After losing 27-24 in overtime to The Citadel, Georgia Tech coach Geoff Collins said he told his team the reasons why it lost, but added that those explanations will remain private.
“But externally, to the public, it’s all on me,” Collins said. “Blame me. I’m good. I can handle it because I understand the inner workings of what’s happening in that locker room.”
As Tech recovers from humbling defeat and heads into its first open date of the season, here are five takeaways from the loss.
Expect quarterback rotation to continue: Collins made it clear after the game that he is quite comfortable with his practice of rotating quarterbacks. For the third game, Collins and offensive coordinator Dave Patenaude used both throughout the game (James Graham was out with a foot injury), sometimes switching them out in the same series.
“The people that can help us play really well on a college football Saturday or Friday or Thursday or whenever we play, if they’ve earned the right to contribute to this team, they’re going to play,” he said. “And we will continue to do that.”
Johnson was more effective throwing the ball than he was against South Florida (5-for-10 for 91 yards and a touchdown) while Oliver was dangerous running the ball (11 carries for 92 yards).
Inexplicably drubbed on defense: Beyond Tech’s defenders having seen the triple-option offense run at a high level in practice during the tenure of former coach Paul Johnson, another perplexing matter in watching the Bulldogs grind out 350 yards of offense was that Tech coaches had experience against it, too. In their two years at Temple, Collins and defensive coordinator Andrew Thacker faced Navy twice and Army once, going 2-1 while allowing a comparable average of 345 yards of offense.
Tech used a special alignment with the intent of keeping The Citadel getting the ball out on the perimeter, “and for whatever reason, it was still hitting us,” Collins said. “There were some times we got it corrected.”
More than that, The Citadel had averaged 291 yards of offense in losing its first two games against FCS competition. Further, the Bulldogs had to rely on backup quarterback Brian Murdaugh for the final quarter and overtime after starter Brandon Rainey left the game with an injury.
Woes on the offensive line: The offensive line that was already thin was compromised further by the leg injury to left tackle Jahaziel Lee near the end of the third quarter. Walk-on Hamp Gibbs was sent into the game at right guard, Zach Quinney moved from right tackle to left tackle and Jared Southers bumped out from right guard to right tackle, meaning that only left guard Jack DeFoor and center Kenny Cooper were in the same positions in which they had started the game.
Gibbs, a sophomore, was playing his first college snaps, the second week in a row that injuries required that initiation for a walk-on lineman, following center William Lay’s debut against South Florida.
It appears that Lee will be out for a significant stretch, and it’s a cruel blow for him and the team, as coaches had planned to use the senior on both offensive and defensive lines to address depth at both groups. Beyond that, linemen Mikey Minihan, Charlie Clark and Scott Morgan watched from the sidelines wearing, respectively, a walking boot, sling and bandaged knee.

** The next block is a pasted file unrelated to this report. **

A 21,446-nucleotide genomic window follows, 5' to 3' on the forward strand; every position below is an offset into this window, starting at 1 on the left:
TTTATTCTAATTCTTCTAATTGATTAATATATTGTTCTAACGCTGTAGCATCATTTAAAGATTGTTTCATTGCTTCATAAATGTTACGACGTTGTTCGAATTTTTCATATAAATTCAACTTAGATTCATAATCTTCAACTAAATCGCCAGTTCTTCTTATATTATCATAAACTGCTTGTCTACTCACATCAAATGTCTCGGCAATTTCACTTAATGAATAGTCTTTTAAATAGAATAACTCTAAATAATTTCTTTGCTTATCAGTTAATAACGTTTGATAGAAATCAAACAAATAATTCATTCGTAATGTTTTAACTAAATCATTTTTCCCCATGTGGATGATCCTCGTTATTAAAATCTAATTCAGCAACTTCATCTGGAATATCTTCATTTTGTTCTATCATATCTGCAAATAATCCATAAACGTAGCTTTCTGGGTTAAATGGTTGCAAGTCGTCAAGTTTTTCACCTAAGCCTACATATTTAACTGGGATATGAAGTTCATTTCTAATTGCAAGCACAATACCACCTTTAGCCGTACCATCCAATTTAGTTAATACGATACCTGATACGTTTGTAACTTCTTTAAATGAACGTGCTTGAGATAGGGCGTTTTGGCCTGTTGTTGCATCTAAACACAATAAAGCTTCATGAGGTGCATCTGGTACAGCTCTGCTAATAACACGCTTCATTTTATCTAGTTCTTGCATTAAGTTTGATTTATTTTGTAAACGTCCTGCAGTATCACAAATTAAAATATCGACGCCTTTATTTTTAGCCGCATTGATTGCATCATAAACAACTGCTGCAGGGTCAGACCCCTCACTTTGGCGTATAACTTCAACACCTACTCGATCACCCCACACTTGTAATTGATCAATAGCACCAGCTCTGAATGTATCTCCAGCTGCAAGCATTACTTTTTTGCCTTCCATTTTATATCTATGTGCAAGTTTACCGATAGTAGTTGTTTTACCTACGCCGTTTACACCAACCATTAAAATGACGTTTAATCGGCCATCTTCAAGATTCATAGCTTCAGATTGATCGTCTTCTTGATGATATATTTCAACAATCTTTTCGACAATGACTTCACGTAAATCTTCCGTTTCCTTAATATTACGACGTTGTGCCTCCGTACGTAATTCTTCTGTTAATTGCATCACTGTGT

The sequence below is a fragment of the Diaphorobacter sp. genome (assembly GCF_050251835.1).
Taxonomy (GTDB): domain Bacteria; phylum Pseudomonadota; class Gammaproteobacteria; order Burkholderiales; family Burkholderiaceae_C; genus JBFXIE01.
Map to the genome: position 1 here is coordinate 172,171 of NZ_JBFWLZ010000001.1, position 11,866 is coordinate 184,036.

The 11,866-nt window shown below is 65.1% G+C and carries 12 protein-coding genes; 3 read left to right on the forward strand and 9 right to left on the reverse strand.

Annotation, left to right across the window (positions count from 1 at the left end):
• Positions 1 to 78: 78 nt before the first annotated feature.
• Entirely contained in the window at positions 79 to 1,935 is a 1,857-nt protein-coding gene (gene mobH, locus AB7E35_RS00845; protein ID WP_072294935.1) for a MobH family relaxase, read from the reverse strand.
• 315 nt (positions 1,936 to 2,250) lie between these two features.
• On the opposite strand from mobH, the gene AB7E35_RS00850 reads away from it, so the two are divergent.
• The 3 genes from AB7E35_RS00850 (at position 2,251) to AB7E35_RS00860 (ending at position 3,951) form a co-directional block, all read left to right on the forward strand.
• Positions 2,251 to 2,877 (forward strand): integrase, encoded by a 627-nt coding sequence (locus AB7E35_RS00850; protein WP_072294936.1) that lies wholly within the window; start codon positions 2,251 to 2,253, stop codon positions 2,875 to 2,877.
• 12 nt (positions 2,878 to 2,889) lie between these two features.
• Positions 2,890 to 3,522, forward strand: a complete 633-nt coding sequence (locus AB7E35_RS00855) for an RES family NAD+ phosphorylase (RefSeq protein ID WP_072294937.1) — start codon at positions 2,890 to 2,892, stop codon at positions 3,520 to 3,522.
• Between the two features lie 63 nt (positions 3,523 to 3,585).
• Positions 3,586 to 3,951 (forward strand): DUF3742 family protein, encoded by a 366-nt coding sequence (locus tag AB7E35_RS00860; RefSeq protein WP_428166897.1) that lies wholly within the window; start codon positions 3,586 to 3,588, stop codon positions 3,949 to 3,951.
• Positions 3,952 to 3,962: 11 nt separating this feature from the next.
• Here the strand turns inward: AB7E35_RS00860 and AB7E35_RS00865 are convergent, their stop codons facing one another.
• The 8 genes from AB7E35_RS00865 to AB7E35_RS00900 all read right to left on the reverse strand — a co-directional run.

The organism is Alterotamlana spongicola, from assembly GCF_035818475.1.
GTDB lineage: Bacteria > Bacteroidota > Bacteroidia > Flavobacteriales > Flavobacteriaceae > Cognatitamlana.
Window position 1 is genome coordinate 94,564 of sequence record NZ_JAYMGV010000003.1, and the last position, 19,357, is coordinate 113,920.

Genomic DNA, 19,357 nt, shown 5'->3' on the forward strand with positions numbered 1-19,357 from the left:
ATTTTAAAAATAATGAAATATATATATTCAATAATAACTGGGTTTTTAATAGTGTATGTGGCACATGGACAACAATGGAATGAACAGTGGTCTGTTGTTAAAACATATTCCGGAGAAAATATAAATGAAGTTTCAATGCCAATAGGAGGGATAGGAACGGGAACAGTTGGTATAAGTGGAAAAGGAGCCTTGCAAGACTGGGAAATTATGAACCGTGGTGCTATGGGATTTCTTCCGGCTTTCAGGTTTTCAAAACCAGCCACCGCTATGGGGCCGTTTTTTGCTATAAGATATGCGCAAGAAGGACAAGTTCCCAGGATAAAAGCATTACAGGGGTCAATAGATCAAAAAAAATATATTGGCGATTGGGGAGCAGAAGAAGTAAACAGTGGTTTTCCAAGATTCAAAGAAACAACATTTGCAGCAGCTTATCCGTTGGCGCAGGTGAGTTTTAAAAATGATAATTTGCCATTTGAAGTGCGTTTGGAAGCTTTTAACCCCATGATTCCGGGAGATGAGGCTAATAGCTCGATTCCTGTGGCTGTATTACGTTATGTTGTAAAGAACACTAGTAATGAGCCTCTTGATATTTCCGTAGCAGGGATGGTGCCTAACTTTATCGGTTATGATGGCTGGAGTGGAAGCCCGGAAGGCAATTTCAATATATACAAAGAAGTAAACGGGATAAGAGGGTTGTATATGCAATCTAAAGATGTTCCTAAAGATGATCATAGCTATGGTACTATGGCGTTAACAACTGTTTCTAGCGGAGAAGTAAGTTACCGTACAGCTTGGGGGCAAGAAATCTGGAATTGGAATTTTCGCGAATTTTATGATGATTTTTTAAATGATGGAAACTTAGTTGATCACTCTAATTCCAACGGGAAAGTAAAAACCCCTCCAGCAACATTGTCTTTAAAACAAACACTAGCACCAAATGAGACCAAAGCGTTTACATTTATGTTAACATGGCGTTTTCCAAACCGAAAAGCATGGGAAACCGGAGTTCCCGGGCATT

“The guys are fighting,” Collins said. “It’s a bunch of guys that we’re piecemealing together.”
Tough road ahead: There was no denying the visceral reaction to losing to an FCS team, particularly one picked by Southern Conference coaches to finish seventh in the nine-team league. It was only the second loss in school history to a non-FBS team following the 1983 loss to Furman.
That said, embarrassing losses are part of the game’s landscape. With Tech’s loss, at least one power-conference team has lost to an FCS team for the past 11 years, many of which continued on to bowl games. In 2008, the Jackets very nearly lost to FCS Gardner-Webb in coach Paul Johnson’s first season. Collins himself oversaw a loss at Temple to Villanova last season after nearly losing to the same Wildcats in 2017.
But it does speak to deficiencies in depth and development that the Jackets face this season. ESPN’s Football Power Index projects that Tech holds no better than a 29 percent chance to win any of its remaining nine games. Collins acknowledged the thin offensive line and the lack of experience on defense.
“It’s a work in progress and it’s going to be really good eventually,” Collins said. “We’ve just got to keep fighting the fight and keeping a great attitude while we do it.”
How do Jackets respond?: Since his hire, Collins has touted a new culture, one defined in part by “extreme, exaggerated passion” and a lack of entitlement. This past week, both were evidently lacking. Both linebacker David Curry and safety Tariq Carpenter admirably owned the defeat, saying that players had overlooked their FCS opponent.
“I feel like, throughout the whole week of practice, (it was) like, oh, we’re going to win,” Carpenter said, ‘and they just caught us sleeping.”
Curry cited a lack of attention to detail in practice that he felt showed up in the game.
“But we’ve just got to show up to play every single game, no matter who you’re playing,” he said. “You can’t just roll the ball out and think you’re going to win.”
The challenge is now upon Collins and his team to use the next two weeks far better than they did the past one. They will go on the road to face an opponent – Temple, Collins’ former employer – that will likely be quite eager to mete out more misery to the Jackets.
“One thing’s for sure is we’re going to stick together as a team,” Curry said. “Each one of us loves each other and we’ve got a lot of work to do.”
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